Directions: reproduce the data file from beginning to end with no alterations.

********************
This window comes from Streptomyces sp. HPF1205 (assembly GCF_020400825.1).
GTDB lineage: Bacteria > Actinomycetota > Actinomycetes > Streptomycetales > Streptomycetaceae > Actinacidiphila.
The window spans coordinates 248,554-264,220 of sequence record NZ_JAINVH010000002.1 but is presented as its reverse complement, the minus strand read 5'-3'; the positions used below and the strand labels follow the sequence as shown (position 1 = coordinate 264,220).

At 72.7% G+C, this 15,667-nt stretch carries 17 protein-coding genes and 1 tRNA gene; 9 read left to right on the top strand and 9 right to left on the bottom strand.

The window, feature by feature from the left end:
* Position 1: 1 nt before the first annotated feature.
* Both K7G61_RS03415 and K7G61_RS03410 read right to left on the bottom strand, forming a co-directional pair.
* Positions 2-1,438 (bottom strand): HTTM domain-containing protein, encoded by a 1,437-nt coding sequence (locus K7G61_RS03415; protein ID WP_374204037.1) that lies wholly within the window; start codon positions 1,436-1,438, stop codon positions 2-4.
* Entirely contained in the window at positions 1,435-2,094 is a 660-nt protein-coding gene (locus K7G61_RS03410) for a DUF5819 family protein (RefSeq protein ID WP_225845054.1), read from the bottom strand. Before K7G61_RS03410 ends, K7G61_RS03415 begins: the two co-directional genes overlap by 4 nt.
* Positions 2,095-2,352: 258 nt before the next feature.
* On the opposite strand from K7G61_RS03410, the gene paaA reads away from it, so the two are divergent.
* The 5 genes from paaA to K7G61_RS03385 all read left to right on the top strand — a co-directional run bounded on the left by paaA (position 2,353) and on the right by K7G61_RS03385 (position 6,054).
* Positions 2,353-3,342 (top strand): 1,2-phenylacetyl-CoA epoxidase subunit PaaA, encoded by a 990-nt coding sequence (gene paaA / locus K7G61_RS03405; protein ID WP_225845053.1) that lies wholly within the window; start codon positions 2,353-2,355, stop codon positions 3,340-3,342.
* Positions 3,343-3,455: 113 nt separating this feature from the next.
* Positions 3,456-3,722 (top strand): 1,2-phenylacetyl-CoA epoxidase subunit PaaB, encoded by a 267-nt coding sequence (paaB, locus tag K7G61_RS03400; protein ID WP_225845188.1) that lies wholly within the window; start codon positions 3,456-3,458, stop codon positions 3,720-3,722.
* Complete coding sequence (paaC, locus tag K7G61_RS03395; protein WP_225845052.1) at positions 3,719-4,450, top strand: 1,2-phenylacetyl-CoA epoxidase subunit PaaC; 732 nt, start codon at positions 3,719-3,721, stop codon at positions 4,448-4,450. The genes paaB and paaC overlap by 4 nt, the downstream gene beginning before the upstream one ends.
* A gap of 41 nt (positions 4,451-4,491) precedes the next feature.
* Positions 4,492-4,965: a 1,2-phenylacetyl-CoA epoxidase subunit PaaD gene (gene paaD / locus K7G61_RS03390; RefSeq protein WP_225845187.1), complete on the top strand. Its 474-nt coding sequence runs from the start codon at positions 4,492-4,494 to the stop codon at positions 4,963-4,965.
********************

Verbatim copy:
This window comes from Streptomyces sp. HPF1205 (assembly GCF_020400825.1).
GTDB lineage: Bacteria > Actinomycetota > Actinomycetes > Streptomycetales > Streptomycetaceae > Actinacidiphila.
The window spans coordinates 248,554-264,220 of sequence record NZ_JAINVH010000002.1 but is presented as its reverse complement, the minus strand read 5'-3'; the positions used below and the strand labels follow the sequence as shown (position 1 = coordinate 264,220).

At 72.7% G+C, this 15,667-nt stretch carries 17 protein-coding genes and 1 tRNA gene; 9 read left to right on the top strand and 9 right to left on the bottom strand.

The window, feature by feature from the left end:
* Position 1: 1 nt before the first annotated feature.
* Both K7G61_RS03415 and K7G61_RS03410 read right to left on the bottom strand, forming a co-directional pair.
* Positions 2-1,438 (bottom strand): HTTM domain-containing protein, encoded by a 1,437-nt coding sequence (locus K7G61_RS03415; protein ID WP_374204037.1) that lies wholly within the window; start codon positions 1,436-1,438, stop codon positions 2-4.
* Entirely contained in the window at positions 1,435-2,094 is a 660-nt protein-coding gene (locus K7G61_RS03410) for a DUF5819 family protein (RefSeq protein ID WP_225845054.1), read from the bottom strand. Before K7G61_RS03410 ends, K7G61_RS03415 begins: the two co-directional genes overlap by 4 nt.
* Positions 2,095-2,352: 258 nt before the next feature.
* On the opposite strand from K7G61_RS03410, the gene paaA reads away from it, so the two are divergent.
* The 5 genes from paaA to K7G61_RS03385 all read left to right on the top strand — a co-directional run bounded on the left by paaA (position 2,353) and on the right by K7G61_RS03385 (position 6,054).
* Positions 2,353-3,342 (top strand): 1,2-phenylacetyl-CoA epoxidase subunit PaaA, encoded by a 990-nt coding sequence (gene paaA / locus K7G61_RS03405; protein ID WP_225845053.1) that lies wholly within the window; start codon positions 2,353-2,355, stop codon positions 3,340-3,342.
* Positions 3,343-3,455: 113 nt separating this feature from the next.
* Positions 3,456-3,722 (top strand): 1,2-phenylacetyl-CoA epoxidase subunit PaaB, encoded by a 267-nt coding sequence (paaB, locus tag K7G61_RS03400; protein ID WP_225845188.1) that lies wholly within the window; start codon positions 3,456-3,458, stop codon positions 3,720-3,722.
* Complete coding sequence (paaC, locus tag K7G61_RS03395; protein WP_225845052.1) at positions 3,719-4,450, top strand: 1,2-phenylacetyl-CoA epoxidase subunit PaaC; 732 nt, start codon at positions 3,719-3,721, stop codon at positions 4,448-4,450. The genes paaB and paaC overlap by 4 nt, the downstream gene beginning before the upstream one ends.
* A gap of 41 nt (positions 4,451-4,491) precedes the next feature.
* Positions 4,492-4,965: a 1,2-phenylacetyl-CoA epoxidase subunit PaaD gene (gene paaD / locus K7G61_RS03390; RefSeq protein WP_225845187.1), complete on the top strand. Its 474-nt coding sequence runs from the start codon at positions 4,492-4,494 to the stop codon at positions 4,963-4,965.